The moment I saw Brad’s pale pale face behind Adan on the 4-wheeler, I knew something was very wrong. I also in that moment felt an instantaneous shift in my energy. It wasn’t even a thought – I had to direct my energy into a completely different direction now. I had to step up. First crisis management, then caretaking – for all of us – because I was the only one able to do it. And I wanted to.
Yoga, as I mentioned earlier, is about learning to harness and direct our energy. We practice it through our bodies and breath on the mat. But the most important place we practice it is off the mat. Brahmacharya literally means “to behave in a way that leads to God”. Whether you believe in God or not, we can practice living with “right energy” everyday in the relationships that are closest to us. Our families. Our children. Parents. Spouses. Ourselves. It’s the hardest work! But some of the most critical. No one is saying this is easy. Far from it; it’s some of the hardest work I know. And in part, it is so hard because it’s so nuanced. Right energy doesn’t mean putting up with things you shouldn’t. And there are times when certain energies, like sadness, fear, or depression, are so overwhelming that it’s hard to do anything else at all. Our yoga practice can help us navigate that a bit – and in time, learn to hold what we are feeling in relationship to the world around us. Experiencing one thing doesn’t have to mean blocking out everything else. It requires a lot of attention and steadiness to know what is right energy in any given moment. Kind of like our yoga practice 🙂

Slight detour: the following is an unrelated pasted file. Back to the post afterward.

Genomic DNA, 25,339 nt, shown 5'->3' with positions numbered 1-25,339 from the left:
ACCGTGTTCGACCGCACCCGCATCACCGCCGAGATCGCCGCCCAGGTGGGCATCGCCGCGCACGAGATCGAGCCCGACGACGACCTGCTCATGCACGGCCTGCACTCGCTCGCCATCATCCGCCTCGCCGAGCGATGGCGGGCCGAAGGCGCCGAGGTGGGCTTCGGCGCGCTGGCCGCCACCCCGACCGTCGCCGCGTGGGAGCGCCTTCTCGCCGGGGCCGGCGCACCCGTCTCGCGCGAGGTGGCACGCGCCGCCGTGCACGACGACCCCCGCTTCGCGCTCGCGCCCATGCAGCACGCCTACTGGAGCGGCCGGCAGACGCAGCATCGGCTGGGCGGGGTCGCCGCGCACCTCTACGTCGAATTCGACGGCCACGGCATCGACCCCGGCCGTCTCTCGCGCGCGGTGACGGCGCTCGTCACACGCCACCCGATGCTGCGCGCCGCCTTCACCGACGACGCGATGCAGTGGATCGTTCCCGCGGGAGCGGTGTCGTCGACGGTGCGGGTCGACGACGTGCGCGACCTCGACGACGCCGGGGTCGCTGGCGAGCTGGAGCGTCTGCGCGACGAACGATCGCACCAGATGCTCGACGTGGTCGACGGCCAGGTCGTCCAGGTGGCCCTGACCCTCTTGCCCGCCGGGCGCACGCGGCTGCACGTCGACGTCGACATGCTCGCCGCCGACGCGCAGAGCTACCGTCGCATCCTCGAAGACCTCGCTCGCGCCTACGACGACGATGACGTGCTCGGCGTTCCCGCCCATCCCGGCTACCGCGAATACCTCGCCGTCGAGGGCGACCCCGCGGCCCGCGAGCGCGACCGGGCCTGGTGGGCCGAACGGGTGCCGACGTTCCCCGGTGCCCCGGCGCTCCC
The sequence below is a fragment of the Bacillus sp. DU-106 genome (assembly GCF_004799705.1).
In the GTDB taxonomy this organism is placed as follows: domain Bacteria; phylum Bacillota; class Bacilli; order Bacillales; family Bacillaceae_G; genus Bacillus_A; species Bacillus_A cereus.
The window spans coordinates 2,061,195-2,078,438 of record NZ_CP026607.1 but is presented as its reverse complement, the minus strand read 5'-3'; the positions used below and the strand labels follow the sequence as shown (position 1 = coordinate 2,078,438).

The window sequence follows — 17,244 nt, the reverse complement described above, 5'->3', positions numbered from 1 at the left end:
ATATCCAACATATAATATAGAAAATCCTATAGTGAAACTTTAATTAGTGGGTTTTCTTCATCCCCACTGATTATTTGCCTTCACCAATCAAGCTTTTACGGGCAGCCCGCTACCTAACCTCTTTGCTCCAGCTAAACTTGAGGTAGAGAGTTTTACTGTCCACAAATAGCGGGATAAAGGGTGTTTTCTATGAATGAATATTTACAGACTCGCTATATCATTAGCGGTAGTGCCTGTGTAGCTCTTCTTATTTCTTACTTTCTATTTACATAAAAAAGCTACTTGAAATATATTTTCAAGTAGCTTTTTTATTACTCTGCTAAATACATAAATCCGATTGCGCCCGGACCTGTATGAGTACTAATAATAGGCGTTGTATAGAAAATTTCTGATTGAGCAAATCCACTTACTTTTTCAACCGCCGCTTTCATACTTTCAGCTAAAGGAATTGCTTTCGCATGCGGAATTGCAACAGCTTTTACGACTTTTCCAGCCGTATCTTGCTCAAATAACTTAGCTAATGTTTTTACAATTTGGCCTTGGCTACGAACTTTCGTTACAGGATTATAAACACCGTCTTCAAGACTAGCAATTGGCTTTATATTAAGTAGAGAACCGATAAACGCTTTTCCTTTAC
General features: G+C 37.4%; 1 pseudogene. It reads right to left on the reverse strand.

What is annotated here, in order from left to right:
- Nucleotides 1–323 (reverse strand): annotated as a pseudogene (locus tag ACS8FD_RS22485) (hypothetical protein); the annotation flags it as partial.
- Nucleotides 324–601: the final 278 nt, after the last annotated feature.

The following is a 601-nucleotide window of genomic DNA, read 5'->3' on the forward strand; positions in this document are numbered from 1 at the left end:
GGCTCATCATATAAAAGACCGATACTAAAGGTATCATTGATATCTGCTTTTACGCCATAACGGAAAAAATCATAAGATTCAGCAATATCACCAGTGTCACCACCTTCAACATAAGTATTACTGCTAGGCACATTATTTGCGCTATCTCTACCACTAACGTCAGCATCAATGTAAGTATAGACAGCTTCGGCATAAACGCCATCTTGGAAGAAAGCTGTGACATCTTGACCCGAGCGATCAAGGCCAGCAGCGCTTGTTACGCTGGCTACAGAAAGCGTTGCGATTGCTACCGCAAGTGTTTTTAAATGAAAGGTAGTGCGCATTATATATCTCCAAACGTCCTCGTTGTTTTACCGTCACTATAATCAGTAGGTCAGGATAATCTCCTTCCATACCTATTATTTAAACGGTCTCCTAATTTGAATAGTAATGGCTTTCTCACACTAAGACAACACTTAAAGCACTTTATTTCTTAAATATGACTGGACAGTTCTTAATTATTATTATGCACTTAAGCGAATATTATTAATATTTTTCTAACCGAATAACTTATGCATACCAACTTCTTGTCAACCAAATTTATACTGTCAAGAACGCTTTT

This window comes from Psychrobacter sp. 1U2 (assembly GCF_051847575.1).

I’ll share more later, but I am happy to report Brad and I eventually got to the other side of that rough patch. And my heart was able to soften and take in more and more of the good. It’s a reward that’s been hard won. But very worthwhile.